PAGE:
Don Quixote (Lathrop translation)by Miguel de Cervantes Saavedra
In a new translation that “comes closest, among the modern translations, to the simple,/i>
Complete and unabridged, Don Quixote is the epic tale of the man from La Mancha and his faithful squire, Sancho Panza. Their picaresque adventures in the world of seventeenth-century Spain form the basis of one of the great treasures of Western literature.
In a new translation that “comes closest, among the modern translations, to the simple, intimate, direct style that characterizes Cervantes’ narrative,”* Don Quixote is a novel that is both immortal satire of an outdated chivalric code and a biting portrayal of an age in which nobility was a form of madness.
*John J. Allen, Professor Emeritus of Spanish, University of Kentucky and Past President of the Cervantes Society of America
- Penguin Publishing Group
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- 18 Years
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Meet the Author
Miguel De Cervantes Saavedra was born in Spain in 1547 to a family once proud and influential but now fallen on hard times. His father, a poor barber-surgeon, wandered up and down Spain in search of work. Educated as a child by the Jesuits in Seville, the creator of Don Quixote grew up to follow the career of a professional soldier. He was wounded at Lepanto in 1571, captured by the Turks in 1575, imprisoned for five years, and was finally rescued by the Trinitarian friars in 1580. On his return to Spain he found his family more impoverished than ever before. Supporting his mother, two sisters, and an illegitimate daughter, he settled down to a literary career and had hopes of becoming a successful playwright, but just then the youthful Lope de Vega entered triumphantly to transform the Spanish theatre by his genius. Galatea, a pastoral romance, was published in 1585, the year of Cervantes’ marriage to Catalina de Palacios y Salazar Vozmediano. But it did not bring him an escape from poverty, and he was forced to become a roving commissary for the Spanish armada. This venture, which led to bankruptcy and jail, lasted for fifteen years. Although he never knew prosperity, Cervantes did gain a measure of fame during his lifetime, and Don Quixote and Sancho Panza were known all over the world. Part I of Don Quixote was published in 1605; in 1613, his Exemplary Novels appeared, and these picaresque tales of romantic adventure gained immediate popularity. Journey to Parnassas, a satirical review of his fellow Spanish poets, appeared in 1614, and Part II of Don Quixote in 1615 as well as Eight Plays and Eight Interludes. Miguel de Cervantes died on April 23, 1616, the same day as the death of Shakespeare--his English contemporary, his only peer.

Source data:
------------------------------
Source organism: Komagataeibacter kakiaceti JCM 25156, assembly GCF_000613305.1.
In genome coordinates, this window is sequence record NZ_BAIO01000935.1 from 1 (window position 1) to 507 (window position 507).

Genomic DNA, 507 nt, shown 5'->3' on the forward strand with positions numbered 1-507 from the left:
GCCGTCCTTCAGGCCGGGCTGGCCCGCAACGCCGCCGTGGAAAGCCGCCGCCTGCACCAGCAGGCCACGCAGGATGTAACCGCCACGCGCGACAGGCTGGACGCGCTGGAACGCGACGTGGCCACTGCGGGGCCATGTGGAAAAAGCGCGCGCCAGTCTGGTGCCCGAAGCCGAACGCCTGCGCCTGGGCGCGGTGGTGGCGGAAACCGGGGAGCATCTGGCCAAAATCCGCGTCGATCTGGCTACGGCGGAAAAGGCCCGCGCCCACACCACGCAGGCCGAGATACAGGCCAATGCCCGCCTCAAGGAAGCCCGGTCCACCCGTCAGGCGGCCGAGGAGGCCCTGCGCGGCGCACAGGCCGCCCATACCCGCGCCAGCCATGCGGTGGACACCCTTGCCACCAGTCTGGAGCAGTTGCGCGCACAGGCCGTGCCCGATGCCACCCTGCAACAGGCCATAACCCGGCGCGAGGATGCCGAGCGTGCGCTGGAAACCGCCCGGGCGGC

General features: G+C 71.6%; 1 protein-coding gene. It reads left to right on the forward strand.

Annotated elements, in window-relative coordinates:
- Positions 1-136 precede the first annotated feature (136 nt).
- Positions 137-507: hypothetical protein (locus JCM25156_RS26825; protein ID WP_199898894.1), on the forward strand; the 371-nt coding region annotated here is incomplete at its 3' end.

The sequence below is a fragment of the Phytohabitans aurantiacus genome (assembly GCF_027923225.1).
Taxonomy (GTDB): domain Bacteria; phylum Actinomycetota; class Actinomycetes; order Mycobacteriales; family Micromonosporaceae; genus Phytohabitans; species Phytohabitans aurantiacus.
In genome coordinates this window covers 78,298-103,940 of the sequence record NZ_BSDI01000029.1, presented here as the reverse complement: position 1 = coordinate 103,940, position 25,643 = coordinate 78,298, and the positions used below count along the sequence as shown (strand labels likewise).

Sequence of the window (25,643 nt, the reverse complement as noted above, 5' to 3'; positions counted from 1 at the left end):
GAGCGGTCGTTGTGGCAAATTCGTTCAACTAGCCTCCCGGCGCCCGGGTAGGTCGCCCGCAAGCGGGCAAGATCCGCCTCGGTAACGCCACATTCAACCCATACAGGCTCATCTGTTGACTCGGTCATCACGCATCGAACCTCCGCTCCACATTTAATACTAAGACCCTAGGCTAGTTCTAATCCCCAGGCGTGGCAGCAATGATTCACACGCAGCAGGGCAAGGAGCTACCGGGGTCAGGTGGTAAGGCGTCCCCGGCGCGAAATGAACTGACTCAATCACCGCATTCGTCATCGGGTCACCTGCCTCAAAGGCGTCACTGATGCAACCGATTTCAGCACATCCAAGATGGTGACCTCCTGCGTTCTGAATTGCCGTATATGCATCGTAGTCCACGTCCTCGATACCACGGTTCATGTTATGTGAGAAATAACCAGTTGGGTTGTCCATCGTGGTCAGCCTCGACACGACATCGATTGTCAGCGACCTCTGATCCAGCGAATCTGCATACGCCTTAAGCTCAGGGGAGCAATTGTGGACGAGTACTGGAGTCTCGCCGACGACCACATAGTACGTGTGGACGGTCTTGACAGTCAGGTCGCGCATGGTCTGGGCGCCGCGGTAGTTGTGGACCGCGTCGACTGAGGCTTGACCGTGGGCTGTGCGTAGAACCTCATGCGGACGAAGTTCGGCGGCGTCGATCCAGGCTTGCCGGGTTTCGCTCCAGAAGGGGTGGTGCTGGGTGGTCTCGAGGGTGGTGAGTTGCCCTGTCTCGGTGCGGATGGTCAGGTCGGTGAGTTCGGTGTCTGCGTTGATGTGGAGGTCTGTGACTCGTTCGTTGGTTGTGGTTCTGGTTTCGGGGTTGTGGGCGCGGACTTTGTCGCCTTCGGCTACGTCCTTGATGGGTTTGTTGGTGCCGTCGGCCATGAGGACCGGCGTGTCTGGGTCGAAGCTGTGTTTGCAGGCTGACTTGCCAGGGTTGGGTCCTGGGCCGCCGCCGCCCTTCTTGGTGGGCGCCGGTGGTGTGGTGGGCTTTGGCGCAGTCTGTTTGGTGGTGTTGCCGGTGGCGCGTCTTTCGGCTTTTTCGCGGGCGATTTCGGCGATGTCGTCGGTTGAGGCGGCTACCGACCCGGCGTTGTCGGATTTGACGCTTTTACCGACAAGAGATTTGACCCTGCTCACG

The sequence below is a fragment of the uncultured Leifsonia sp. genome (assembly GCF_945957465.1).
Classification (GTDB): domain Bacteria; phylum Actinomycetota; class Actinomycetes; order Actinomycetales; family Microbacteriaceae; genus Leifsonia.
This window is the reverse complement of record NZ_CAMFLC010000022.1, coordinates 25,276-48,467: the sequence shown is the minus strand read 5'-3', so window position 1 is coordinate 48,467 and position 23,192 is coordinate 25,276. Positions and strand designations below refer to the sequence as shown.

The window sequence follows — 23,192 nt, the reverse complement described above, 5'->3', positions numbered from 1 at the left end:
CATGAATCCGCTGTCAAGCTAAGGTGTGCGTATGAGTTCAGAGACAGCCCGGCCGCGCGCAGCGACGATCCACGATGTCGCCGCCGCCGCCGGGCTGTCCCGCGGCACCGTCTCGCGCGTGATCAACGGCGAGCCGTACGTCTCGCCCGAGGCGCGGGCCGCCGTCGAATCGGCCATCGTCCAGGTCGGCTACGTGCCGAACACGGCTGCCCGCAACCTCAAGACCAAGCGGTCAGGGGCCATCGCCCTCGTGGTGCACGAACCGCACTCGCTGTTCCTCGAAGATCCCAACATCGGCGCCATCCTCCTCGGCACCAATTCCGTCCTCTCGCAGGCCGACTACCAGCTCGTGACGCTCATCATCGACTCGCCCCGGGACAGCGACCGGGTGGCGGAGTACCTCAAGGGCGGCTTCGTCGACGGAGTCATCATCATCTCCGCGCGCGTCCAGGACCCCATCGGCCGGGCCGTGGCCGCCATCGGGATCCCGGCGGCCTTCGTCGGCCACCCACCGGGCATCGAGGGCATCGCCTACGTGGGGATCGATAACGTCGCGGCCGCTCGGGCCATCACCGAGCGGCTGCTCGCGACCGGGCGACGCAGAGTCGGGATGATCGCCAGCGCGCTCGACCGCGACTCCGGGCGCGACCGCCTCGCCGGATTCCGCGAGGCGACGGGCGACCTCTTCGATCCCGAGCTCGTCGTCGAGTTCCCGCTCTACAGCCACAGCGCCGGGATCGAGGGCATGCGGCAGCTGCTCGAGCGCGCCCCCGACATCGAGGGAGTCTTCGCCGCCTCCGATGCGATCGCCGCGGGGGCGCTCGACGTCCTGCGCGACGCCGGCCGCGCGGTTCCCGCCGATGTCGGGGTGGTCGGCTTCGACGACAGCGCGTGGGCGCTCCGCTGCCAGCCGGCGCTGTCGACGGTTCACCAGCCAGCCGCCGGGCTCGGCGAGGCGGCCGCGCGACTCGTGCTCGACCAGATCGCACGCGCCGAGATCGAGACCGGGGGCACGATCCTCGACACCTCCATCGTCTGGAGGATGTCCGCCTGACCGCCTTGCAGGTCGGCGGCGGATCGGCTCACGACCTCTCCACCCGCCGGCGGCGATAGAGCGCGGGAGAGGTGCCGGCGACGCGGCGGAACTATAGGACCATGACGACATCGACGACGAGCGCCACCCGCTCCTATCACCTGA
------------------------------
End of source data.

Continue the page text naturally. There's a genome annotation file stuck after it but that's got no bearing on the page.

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Most Helpful Customer Reviews
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Shopping for translations such as this title is very difficult on BN because you can't search by translator, and often, the translator ISN'T EVEN LISTED. I'm wishing the Montgomery translation were available in NookBook form and not just in the Apple Study edition, but this one's excellent.
Why is tessa in this?
The work is orignal is that it is one of the first, if not the first, combination book and slap stick comedy written in novel form. While the Don Quixote is unquestionably a classic, it is one of those rare classics that is poorly written. The "plot" is loose at best and while there are some parts that flow, for the most part the writting is "scattered" and poorly structured to the extent that it becomes difficult to follow even for the experienced and educated reader. Perhaps this lack of flow is a representation of Don Quixote himself, but it seems far more likely that it is simply a representation of poor authorship. If you come across a free, or deeply discounted copy, I would recommend picking it up and giving it a try. Otherwise, skip it and move on to the next book on your wish list.